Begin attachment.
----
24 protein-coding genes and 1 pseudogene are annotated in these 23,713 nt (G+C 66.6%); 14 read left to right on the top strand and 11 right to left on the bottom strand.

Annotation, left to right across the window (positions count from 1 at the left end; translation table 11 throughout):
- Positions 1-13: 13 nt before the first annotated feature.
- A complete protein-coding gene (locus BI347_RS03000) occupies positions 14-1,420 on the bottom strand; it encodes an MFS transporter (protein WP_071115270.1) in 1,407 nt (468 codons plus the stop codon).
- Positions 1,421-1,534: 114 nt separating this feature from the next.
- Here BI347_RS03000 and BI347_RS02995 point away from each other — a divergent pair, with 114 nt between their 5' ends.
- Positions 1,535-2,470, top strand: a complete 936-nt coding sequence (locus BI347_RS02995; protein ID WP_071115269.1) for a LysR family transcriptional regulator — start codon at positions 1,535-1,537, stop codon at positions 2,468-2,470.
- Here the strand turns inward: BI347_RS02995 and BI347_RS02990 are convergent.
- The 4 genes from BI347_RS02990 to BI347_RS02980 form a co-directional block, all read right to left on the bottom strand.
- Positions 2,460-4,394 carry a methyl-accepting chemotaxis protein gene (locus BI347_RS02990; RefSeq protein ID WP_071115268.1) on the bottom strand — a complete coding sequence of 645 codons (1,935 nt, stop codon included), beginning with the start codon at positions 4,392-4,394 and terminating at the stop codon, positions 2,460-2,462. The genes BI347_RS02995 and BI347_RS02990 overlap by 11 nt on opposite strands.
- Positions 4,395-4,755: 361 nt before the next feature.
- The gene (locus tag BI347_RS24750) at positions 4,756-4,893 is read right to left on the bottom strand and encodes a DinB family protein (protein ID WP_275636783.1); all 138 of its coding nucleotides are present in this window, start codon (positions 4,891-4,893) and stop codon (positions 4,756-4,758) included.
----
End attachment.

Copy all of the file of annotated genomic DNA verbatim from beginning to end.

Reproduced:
24 protein-coding genes and 1 pseudogene are annotated in these 23,713 nt (G+C 66.6%); 14 read left to right on the top strand and 11 right to left on the bottom strand.

Annotation, left to right across the window (positions count from 1 at the left end; translation table 11 throughout):
- Positions 1-13: 13 nt before the first annotated feature.
- A complete protein-coding gene (locus BI347_RS03000) occupies positions 14-1,420 on the bottom strand; it encodes an MFS transporter (protein WP_071115270.1) in 1,407 nt (468 codons plus the stop codon).
- Positions 1,421-1,534: 114 nt separating this feature from the next.
- Here BI347_RS03000 and BI347_RS02995 point away from each other — a divergent pair, with 114 nt between their 5' ends.
- Positions 1,535-2,470, top strand: a complete 936-nt coding sequence (locus BI347_RS02995; protein ID WP_071115269.1) for a LysR family transcriptional regulator — start codon at positions 1,535-1,537, stop codon at positions 2,468-2,470.
- Here the strand turns inward: BI347_RS02995 and BI347_RS02990 are convergent.
- The 4 genes from BI347_RS02990 to BI347_RS02980 form a co-directional block, all read right to left on the bottom strand.
- Positions 2,460-4,394 carry a methyl-accepting chemotaxis protein gene (locus BI347_RS02990; RefSeq protein ID WP_071115268.1) on the bottom strand — a complete coding sequence of 645 codons (1,935 nt, stop codon included), beginning with the start codon at positions 4,392-4,394 and terminating at the stop codon, positions 2,460-2,462. The genes BI347_RS02995 and BI347_RS02990 overlap by 11 nt on opposite strands.
- Positions 4,395-4,755: 361 nt before the next feature.
- The gene (locus tag BI347_RS24750) at positions 4,756-4,893 is read right to left on the bottom strand and encodes a DinB family protein (protein ID WP_275636783.1); all 138 of its coding nucleotides are present in this window, start codon (positions 4,891-4,893) and stop codon (positions 4,756-4,758) included.